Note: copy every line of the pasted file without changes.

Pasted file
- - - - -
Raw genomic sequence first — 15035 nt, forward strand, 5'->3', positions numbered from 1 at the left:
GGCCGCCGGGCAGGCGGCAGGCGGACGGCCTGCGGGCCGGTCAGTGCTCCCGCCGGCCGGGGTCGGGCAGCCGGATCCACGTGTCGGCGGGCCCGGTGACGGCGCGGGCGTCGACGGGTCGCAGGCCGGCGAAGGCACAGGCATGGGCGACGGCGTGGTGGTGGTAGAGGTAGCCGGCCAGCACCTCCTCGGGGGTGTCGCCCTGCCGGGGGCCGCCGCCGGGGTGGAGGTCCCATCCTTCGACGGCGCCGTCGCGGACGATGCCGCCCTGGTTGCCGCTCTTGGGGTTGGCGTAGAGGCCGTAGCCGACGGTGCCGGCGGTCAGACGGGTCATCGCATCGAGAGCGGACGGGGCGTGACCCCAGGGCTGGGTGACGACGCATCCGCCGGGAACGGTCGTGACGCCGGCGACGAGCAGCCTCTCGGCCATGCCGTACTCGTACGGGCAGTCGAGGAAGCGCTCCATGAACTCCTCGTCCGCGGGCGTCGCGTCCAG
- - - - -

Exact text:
Raw genomic sequence first — 15035 nt, forward strand, 5'->3', positions numbered from 1 at the left:
GGCCGCCGGGCAGGCGGCAGGCGGACGGCCTGCGGGCCGGTCAGTGCTCCCGCCGGCCGGGGTCGGGCAGCCGGATCCACGTGTCGGCGGGCCCGGTGACGGCGCGGGCGTCGACGGGTCGCAGGCCGGCGAAGGCACAGGCATGGGCGACGGCGTGGTGGTGGTAGAGGTAGCCGGCCAGCACCTCCTCGGGGGTGTCGCCCTGCCGGGGGCCGCCGCCGGGGTGGAGGTCCCATCCTTCGACGGCGCCGTCGCGGACGATGCCGCCCTGGTTGCCGCTCTTGGGGTTGGCGTAGAGGCCGTAGCCGACGGTGCCGGCGGTCAGACGGGTCATCGCATCGAGAGCGGACGGGGCGTGACCCCAGGGCTGGGTGACGACGCATCCGCCGGGAACGGTCGTGACGCCGGCGACGAGCAGCCTCTCGGCCATGCCGTACTCGTACGGGCAGTCGAGGAAGCGCTCCATGAACTCCTCGTCCGCGGGCGTCGCGTCCAG